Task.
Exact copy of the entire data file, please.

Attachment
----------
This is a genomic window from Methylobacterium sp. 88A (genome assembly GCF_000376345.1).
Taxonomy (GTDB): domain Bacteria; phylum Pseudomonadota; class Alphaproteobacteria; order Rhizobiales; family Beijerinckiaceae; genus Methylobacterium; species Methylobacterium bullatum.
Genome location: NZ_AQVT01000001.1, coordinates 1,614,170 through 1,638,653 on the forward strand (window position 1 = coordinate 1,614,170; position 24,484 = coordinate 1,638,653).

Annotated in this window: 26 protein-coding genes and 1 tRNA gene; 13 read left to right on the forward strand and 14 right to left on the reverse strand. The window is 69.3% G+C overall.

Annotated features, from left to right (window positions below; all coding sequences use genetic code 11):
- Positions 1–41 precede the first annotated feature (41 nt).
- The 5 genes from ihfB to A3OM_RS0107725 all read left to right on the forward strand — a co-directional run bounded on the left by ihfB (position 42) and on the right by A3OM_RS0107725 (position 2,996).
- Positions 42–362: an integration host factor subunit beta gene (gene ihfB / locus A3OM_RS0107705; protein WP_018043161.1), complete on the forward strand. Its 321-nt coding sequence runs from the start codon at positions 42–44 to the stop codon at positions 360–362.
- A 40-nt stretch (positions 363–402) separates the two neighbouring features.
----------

This is a genomic window from Methylobacterium sp. 88A (genome assembly GCF_000376345.1).
Taxonomy (GTDB): domain Bacteria; phylum Pseudomonadota; class Alphaproteobacteria; order Rhizobiales; family Beijerinckiaceae; genus Methylobacterium; species Methylobacterium bullatum.
Genome location: NZ_AQVT01000001.1, coordinates 1,614,170 through 1,638,653 on the forward strand (window position 1 = coordinate 1,614,170; position 24,484 = coordinate 1,638,653).

Annotated in this window: 26 protein-coding genes and 1 tRNA gene; 13 read left to right on the forward strand and 14 right to left on the reverse strand. The window is 69.3% G+C overall.

Annotated features, from left to right (window positions below; all coding sequences use genetic code 11):
- Positions 1–41 precede the first annotated feature (41 nt).
- The 5 genes from ihfB to A3OM_RS0107725 all read left to right on the forward strand — a co-directional run bounded on the left by ihfB (position 42) and on the right by A3OM_RS0107725 (position 2,996).
- Positions 42–362: an integration host factor subunit beta gene (gene ihfB / locus A3OM_RS0107705; protein WP_018043161.1), complete on the forward strand. Its 321-nt coding sequence runs from the start codon at positions 42–44 to the stop codon at positions 360–362.
- A 40-nt stretch (positions 363–402) separates the two neighbouring features.